});
    
});

So basically we modify the click behavior of the create button on the NewForm.aspx to pass in a new “Source” parameter value just before the form is submitted.

The “Column Element” in Sharepoint Render pattern is empty sometimes

According to the Sharepoint SDK:

Column Element (View)
Returns the raw data value for a particular field, as opposed to the formatted version provided by the Field element. In the case of a Lookup field, Column returns the local value (an ID number in the list that references another list), while the LookupColumn element returns the data from the foreign table.

They failed to mention that the output will be empty if the specified column is not included in the containing view already! Seems like a bug / undocumented issue to me.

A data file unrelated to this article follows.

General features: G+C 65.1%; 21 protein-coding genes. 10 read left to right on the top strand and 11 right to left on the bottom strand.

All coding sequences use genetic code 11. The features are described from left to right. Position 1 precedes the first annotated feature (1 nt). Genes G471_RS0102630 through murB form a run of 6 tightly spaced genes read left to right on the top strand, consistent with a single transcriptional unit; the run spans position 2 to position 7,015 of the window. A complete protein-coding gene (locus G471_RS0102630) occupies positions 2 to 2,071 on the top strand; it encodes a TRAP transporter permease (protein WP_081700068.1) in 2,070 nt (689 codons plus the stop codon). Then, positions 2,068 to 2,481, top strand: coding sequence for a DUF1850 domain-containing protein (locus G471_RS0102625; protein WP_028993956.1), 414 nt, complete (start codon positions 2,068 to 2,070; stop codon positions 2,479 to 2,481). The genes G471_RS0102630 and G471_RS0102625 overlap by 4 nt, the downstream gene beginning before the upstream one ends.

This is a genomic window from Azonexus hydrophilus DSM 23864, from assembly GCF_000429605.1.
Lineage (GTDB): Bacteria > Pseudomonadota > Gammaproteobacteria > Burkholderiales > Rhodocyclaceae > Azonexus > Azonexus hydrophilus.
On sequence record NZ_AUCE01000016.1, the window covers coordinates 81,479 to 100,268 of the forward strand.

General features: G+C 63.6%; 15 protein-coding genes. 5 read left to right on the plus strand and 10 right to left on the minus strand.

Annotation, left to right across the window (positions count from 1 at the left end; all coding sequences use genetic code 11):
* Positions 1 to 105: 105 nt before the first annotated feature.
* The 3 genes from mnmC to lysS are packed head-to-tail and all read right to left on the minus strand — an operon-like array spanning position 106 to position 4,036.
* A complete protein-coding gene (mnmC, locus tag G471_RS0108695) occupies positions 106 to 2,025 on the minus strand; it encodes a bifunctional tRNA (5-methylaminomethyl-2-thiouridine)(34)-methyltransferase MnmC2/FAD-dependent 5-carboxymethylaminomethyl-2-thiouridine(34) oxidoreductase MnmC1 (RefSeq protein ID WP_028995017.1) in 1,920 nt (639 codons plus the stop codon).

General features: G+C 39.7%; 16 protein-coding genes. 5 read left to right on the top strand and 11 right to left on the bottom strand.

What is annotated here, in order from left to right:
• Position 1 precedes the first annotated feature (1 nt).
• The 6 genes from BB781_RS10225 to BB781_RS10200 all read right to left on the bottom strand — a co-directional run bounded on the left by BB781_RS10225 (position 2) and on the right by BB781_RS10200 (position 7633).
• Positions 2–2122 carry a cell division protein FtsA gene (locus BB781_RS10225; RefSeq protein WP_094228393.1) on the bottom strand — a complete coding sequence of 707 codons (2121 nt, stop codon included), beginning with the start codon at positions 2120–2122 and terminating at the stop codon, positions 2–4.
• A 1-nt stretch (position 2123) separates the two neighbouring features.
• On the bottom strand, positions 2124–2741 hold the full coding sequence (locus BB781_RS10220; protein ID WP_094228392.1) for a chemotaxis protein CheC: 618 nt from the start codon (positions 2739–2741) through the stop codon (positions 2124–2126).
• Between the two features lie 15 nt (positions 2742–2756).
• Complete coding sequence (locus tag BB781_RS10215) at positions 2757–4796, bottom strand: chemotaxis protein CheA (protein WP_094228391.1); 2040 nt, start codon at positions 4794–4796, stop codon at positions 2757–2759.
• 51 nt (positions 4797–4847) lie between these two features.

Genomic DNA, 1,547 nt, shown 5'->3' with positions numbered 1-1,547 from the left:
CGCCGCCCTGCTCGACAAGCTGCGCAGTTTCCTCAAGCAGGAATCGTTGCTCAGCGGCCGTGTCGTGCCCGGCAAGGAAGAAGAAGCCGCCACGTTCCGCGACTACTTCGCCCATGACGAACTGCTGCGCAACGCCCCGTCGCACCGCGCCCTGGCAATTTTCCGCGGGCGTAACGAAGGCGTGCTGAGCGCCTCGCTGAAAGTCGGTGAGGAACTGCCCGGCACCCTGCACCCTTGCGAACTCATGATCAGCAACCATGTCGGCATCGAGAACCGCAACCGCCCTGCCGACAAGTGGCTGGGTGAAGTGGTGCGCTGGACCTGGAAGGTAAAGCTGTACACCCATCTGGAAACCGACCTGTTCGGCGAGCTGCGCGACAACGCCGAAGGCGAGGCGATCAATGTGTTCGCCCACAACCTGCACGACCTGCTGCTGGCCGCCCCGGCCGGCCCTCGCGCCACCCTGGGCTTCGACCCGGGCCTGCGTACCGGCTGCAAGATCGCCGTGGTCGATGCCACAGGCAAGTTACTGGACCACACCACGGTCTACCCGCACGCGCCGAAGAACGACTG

The “show quoted messages” link breaks other controls

In Sharepoint discussion boards, there is the “show quoted messages” button within each post. It allows to collapse/expand the quoted message.

However this button causes a serious problem:
If you place additional postback sensitive controls on the discussion page, they might break whenever the “show quoted messages” is clicked. This happens, because this button does not perform a valid postback.

Here is a JS based fix:



// workaround for broken show-quoted-text button in discussion board
// see core.js for the original function

function ShowQuotedText(guid, anchor) {
    var frm = document.forms[MSOWebPartPageFormName];
    frm.CAML_ShowOriginalEmailBody.value = frm.CAML_ShowOriginalEmailBody.value.concat(guid);
    if (frm.action.indexOf("#") > 0) {
        frm.action = frm.action.substr(0, frm.action.indexOf("#"));
    }
    frm.action = frm.action.concat("#" + anchor);
    
    // a raw form submit will cause the people editor to break
    //frm.submit();
    // perform a proper postback instead
    __doPostBack('__Page', '');